Environmental impact of online shopping

Environmental impact of online shopping

Over the past few decades, the way people shop for products has significantly changed. People used to buy goods and services at local markets, shops, streets, or departmental stores. However, today the number of people purchasing products online has increased as they can order whatever product they want at their doorstep with just one click.

Today, one out of seven sales is made online and this trend is likely to continue growing as companies and brands compete to improve their internet shopping experience. So, what is the environmental impact of online shopping?

Unfortunately, online shopping isn’t as green as you think. From manufacturing and packaging to shipping and delivering products around the world, online shopping is currently responsible for a major portion of global emissions.


The online shopping addiction that modern consumers have is badly affecting the planet. As it grows, so do ecological issues. The effects of online shopping are seen all around the world. Packaging or over-packaging products contributes majorly to carbon dioxide emissions from generating plastic, polluting the environment, and adding an increasing amount of waste to dumping grounds. 

Shipping Products

Shipping products all around the world is responsible for generating a considerable sum of carbon dioxide emissions. In 2020 alone, the shipping and return of goods accounted for 37 percent of the total greenhouse gas emissions.

The main problem is that consumers want their products delivered right to their doorstep. According to estimates, delivery vehicles will likely increase by 36 percent, reaching about 7.2 million vehicles by 2030. This will increase the amount of emissions and number of commutes, as vehicles will take longer to travel due to traffic.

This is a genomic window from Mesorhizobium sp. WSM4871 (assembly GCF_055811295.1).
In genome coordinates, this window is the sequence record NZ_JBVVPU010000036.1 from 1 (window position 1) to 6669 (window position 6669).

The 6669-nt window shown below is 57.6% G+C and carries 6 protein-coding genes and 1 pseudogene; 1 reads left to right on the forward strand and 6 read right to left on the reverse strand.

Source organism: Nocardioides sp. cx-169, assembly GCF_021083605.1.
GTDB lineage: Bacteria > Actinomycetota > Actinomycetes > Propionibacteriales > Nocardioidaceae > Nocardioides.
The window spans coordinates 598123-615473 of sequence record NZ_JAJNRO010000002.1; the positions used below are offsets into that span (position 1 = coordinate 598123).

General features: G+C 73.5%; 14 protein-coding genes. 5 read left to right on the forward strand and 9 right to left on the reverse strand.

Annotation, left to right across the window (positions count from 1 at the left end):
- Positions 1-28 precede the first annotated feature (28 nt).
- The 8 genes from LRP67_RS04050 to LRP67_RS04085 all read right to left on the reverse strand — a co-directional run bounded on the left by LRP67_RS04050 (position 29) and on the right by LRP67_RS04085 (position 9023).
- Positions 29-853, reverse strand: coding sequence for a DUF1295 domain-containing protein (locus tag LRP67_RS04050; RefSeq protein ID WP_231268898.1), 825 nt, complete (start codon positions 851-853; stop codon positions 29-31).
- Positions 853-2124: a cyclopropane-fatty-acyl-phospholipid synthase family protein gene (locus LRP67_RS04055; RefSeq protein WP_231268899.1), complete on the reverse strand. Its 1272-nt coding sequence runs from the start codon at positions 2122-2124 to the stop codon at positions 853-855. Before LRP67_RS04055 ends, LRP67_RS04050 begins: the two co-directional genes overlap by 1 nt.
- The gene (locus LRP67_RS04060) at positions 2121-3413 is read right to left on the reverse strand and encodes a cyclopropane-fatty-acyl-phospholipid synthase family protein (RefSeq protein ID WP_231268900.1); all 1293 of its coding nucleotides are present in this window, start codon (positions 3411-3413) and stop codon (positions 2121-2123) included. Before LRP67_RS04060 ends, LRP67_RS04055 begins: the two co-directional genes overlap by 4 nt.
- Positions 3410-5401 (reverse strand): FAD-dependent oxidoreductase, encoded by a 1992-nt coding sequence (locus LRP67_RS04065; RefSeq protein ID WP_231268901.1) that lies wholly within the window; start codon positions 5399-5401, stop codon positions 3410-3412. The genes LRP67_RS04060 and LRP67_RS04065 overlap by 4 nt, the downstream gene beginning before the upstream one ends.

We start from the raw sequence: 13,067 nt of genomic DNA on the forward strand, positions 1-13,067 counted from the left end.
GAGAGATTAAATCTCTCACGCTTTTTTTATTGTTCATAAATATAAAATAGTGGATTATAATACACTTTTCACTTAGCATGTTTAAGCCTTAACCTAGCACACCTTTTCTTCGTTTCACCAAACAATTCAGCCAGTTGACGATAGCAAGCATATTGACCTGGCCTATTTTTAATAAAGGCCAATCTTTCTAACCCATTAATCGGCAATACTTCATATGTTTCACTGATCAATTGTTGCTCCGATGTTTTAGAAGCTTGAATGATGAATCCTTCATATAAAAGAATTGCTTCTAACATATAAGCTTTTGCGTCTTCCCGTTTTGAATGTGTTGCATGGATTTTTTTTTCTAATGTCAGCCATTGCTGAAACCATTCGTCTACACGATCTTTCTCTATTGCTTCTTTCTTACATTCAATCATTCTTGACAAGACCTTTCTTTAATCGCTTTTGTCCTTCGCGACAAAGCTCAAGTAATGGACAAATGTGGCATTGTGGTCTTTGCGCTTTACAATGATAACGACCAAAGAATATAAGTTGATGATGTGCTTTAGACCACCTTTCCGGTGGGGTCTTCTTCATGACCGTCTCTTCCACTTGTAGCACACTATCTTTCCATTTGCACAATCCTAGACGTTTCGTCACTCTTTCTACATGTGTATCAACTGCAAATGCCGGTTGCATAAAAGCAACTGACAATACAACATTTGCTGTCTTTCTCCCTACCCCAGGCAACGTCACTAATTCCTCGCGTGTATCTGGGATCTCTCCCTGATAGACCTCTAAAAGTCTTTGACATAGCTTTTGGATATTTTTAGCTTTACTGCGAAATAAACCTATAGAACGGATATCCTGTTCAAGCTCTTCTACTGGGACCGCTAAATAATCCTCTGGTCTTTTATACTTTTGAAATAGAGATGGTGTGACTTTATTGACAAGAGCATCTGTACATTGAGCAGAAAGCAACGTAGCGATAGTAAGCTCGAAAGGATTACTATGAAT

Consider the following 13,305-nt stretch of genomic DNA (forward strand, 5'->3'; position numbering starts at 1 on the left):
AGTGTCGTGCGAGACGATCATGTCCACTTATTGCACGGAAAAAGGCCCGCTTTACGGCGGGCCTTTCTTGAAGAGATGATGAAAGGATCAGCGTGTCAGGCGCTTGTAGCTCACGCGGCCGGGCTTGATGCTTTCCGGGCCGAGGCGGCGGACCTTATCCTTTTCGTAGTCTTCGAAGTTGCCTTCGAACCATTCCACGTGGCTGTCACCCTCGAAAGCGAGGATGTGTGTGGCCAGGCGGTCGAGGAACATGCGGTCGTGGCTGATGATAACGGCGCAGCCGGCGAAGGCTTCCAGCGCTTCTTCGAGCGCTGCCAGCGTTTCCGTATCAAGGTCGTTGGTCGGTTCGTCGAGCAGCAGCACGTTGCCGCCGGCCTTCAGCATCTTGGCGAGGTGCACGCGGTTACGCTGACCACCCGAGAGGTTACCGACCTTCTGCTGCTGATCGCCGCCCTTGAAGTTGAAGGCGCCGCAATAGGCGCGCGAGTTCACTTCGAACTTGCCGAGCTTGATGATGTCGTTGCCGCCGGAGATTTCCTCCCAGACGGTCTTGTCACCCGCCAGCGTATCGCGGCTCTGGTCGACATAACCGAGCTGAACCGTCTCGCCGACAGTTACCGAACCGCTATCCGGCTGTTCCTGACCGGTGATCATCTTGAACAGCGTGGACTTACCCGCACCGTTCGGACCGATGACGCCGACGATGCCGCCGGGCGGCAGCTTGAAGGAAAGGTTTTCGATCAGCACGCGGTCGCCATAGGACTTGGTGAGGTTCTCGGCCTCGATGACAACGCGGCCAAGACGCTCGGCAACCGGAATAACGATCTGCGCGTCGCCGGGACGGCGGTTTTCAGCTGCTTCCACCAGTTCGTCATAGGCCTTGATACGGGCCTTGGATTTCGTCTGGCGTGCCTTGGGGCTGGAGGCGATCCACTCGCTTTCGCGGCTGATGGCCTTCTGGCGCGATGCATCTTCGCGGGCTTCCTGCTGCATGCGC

The main problem is fast shipping. New technologies develop every year, improving the transportation of products and delivering them as fast as possible to the customer. Nowadays, people have begun requesting same-day or instant deliveries.  When a customer requests fast delivery, the emissions generated are greater than those generated by shopping in person. This is because delivery companies cannot afford to wait for all the goods to reach before shipping them. Even with a one or two-day shipping window, these companies are forced to send their vehicles that are filled at only half their capacity- which generates more traffic and emissions.

Shipping is not the only problem. Due to the ongoing trend, more online retailers offer options to their customers to send back the products easily and mostly for free. The return rates of fashion products have significantly increased by more than 30 percent of all purchased goods. According to a study on consumer behaviour, around 79 percent want free return shipping, and about 92 percent will likely purchase products again if the product is easy to return. Things like these encourage companies to offer such options.


Online shopping has brought more disadvantages than advantages. The environmental impact of online shopping cannot be ignored. Today, nearly all consumers choose convenience over principles. Even though companies try to become more sustainable in their production, packaging, and shipping, these changes alone cannot solve the issue entirely.

Consumers are the only ones that can change this. It is their decisions and behaviour that shape this industry. Therefore, to reduce the environmental impact of online shopping, there needs to be a mind shift from the producer’s and consumer’s sides.

Leave a Reply